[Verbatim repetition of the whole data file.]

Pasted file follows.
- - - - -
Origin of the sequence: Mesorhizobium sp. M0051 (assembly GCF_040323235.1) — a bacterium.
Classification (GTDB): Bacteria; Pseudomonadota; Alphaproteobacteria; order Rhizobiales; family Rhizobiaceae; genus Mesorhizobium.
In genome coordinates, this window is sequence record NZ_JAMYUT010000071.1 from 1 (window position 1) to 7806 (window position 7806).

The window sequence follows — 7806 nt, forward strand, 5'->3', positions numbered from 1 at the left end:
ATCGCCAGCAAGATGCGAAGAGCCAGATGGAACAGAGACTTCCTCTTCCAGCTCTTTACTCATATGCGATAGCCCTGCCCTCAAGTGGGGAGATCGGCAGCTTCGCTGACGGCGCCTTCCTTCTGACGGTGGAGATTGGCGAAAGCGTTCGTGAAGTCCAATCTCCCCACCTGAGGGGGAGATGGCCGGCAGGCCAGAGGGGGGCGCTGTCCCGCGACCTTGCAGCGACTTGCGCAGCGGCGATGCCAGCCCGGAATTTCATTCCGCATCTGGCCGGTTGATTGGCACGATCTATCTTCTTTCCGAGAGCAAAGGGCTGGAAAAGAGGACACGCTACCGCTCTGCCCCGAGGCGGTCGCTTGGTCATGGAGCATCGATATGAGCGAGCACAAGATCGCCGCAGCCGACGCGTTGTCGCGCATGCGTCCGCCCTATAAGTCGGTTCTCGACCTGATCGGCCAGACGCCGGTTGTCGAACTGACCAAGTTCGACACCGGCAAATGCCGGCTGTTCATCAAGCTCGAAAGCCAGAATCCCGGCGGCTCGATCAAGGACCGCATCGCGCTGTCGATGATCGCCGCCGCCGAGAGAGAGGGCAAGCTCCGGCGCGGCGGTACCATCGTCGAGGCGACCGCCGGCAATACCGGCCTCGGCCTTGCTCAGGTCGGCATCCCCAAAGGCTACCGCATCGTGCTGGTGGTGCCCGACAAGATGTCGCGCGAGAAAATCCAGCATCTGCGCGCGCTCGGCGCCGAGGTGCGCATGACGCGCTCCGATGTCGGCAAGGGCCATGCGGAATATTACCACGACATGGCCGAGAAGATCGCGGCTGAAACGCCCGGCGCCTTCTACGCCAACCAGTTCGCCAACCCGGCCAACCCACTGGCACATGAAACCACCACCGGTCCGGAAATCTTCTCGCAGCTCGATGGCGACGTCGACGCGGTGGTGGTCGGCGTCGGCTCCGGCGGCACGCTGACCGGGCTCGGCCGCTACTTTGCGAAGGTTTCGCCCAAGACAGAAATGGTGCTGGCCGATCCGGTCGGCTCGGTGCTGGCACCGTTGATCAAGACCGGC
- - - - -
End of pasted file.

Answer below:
Origin of the sequence: Mesorhizobium sp. M0051 (assembly GCF_040323235.1) — a bacterium.
Classification (GTDB): Bacteria; Pseudomonadota; Alphaproteobacteria; order Rhizobiales; family Rhizobiaceae; genus Mesorhizobium.
In genome coordinates, this window is sequence record NZ_JAMYUT010000071.1 from 1 (window position 1) to 7806 (window position 7806).

The window sequence follows — 7806 nt, forward strand, 5'->3', positions numbered from 1 at the left end:
ATCGCCAGCAAGATGCGAAGAGCCAGATGGAACAGAGACTTCCTCTTCCAGCTCTTTACTCATATGCGATAGCCCTGCCCTCAAGTGGGGAGATCGGCAGCTTCGCTGACGGCGCCTTCCTTCTGACGGTGGAGATTGGCGAAAGCGTTCGTGAAGTCCAATCTCCCCACCTGAGGGGGAGATGGCCGGCAGGCCAGAGGGGGGCGCTGTCCCGCGACCTTGCAGCGACTTGCGCAGCGGCGATGCCAGCCCGGAATTTCATTCCGCATCTGGCCGGTTGATTGGCACGATCTATCTTCTTTCCGAGAGCAAAGGGCTGGAAAAGAGGACACGCTACCGCTCTGCCCCGAGGCGGTCGCTTGGTCATGGAGCATCGATATGAGCGAGCACAAGATCGCCGCAGCCGACGCGTTGTCGCGCATGCGTCCGCCCTATAAGTCGGTTCTCGACCTGATCGGCCAGACGCCGGTTGTCGAACTGACCAAGTTCGACACCGGCAAATGCCGGCTGTTCATCAAGCTCGAAAGCCAGAATCCCGGCGGCTCGATCAAGGACCGCATCGCGCTGTCGATGATCGCCGCCGCCGAGAGAGAGGGCAAGCTCCGGCGCGGCGGTACCATCGTCGAGGCGACCGCCGGCAATACCGGCCTCGGCCTTGCTCAGGTCGGCATCCCCAAAGGCTACCGCATCGTGCTGGTGGTGCCCGACAAGATGTCGCGCGAGAAAATCCAGCATCTGCGCGCGCTCGGCGCCGAGGTGCGCATGACGCGCTCCGATGTCGGCAAGGGCCATGCGGAATATTACCACGACATGGCCGAGAAGATCGCGGCTGAAACGCCCGGCGCCTTCTACGCCAACCAGTTCGCCAACCCGGCCAACCCACTGGCACATGAAACCACCACCGGTCCGGAAATCTTCTCGCAGCTCGATGGCGACGTCGACGCGGTGGTGGTCGGCGTCGGCTCCGGCGGCACGCTGACCGGGCTCGGCCGCTACTTTGCGAAGGTTTCGCCCAAGACAGAAATGGTGCTGGCCGATCCGGTCGGCTCGGTGCTGGCACCGTTGATCAAGACCGGC